Ukrainian unmanned marine vehicles. Security Service of Ukraine claims the drones attacked Crimean Bridge on July 17, 2023. Photo courtesy of Ssu.gov.ua, via Wikimedia Commons.

By August, the Conflict Armament Research group confirmed that Russia had begun assembling Shaheds in Russia from kits delivered by Iran, but with several newly Russia-sourced components: fiberglass and carbon fiber insulation, the 60-gram Kometa jam-resistant GNSS satellite navigation system (also used in Orlan-10 and Forpost drones), flight control, inertial measurement and starter units.

An abandoned factory in the depressed Tatar-majority Alabuga region of Russia was refurbished for production of “boats.” By August, it was assembling (not building) 70 Shaheds monthly. Russian human rights investigators revealed the factory relies on high school teenagers from a local technical college forced to take on 12-hour-a-day “internships” at the factory, or face expulsion and payment of massive fines. This coerced labor is supplemented by African and Central Asian girls recruited via dating apps. The factory is supposed to deliver 6,000 drones by September 2025, the later two-thirds built mostly locally.

Starting with its May attack on the Kremlin, Kyiv has dramatically scaled up strategic strikes on targets in Russian soil.

Ukraine’s lower volume attacks cause few if any deaths but create spectacle in the Russian capital or places like Smolensk and Sochi, disrupt flights at international airports, and appear more precisely targeted at state institutions and factories (including those manufacturing microelectronics for Iskander and Kh-59 land-attack missiles and air defense systems).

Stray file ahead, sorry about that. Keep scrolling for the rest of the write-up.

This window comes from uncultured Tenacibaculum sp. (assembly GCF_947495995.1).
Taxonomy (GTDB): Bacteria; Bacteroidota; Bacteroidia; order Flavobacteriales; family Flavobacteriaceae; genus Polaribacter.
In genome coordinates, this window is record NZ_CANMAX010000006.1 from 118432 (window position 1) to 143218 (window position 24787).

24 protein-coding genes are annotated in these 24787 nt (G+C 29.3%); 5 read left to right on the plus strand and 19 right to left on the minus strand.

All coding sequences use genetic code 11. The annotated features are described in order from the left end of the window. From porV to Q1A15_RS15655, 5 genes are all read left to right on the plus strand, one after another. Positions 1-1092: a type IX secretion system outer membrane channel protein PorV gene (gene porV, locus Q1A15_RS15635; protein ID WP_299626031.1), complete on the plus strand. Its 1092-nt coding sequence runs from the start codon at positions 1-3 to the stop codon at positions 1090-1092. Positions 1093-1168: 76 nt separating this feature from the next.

There’s little evidence they’re affecting Russian popular support for Putin’s war, but they may negatively affect elite opinion by demonstrating Putin’s inability to secure Russian airspace. More tangibly, the strikes compelled the Kremlin to withdraw frontline and base short-range air defenses (particularly Pantsir-S systems) to defend Moscow and other urban areas.

Long-range drones developed in Ukraine that Kyiv can launch from its territory in a manner similar to Shahed drones conduct some of the attacks. Notable examples include the Bober and UJ-22 drones, as well as a new, unnamed type armed with a K3-6 shaped charge warhead.

But some of Kyiv’s most effective attacks involve a different method: Infiltrating agents with short-range drones into Russian soil who assemble, launch and remotely control drones to execute precision attacks on Russian military bases.

In August, Ukrainian kamikaze quadcopters destroyed a Tu-22M3 supersonic bomber at Soltsy-2 near Novogorod, compelling its unit to redeploy 800 miles away. Then on Aug. 29, another attack by 22 civilian quadcopters inflicted massive damage to Princess Olga Pskov international airport (400 miles north of Ukraine), destroying or crippling four large Il-76 cargo jets.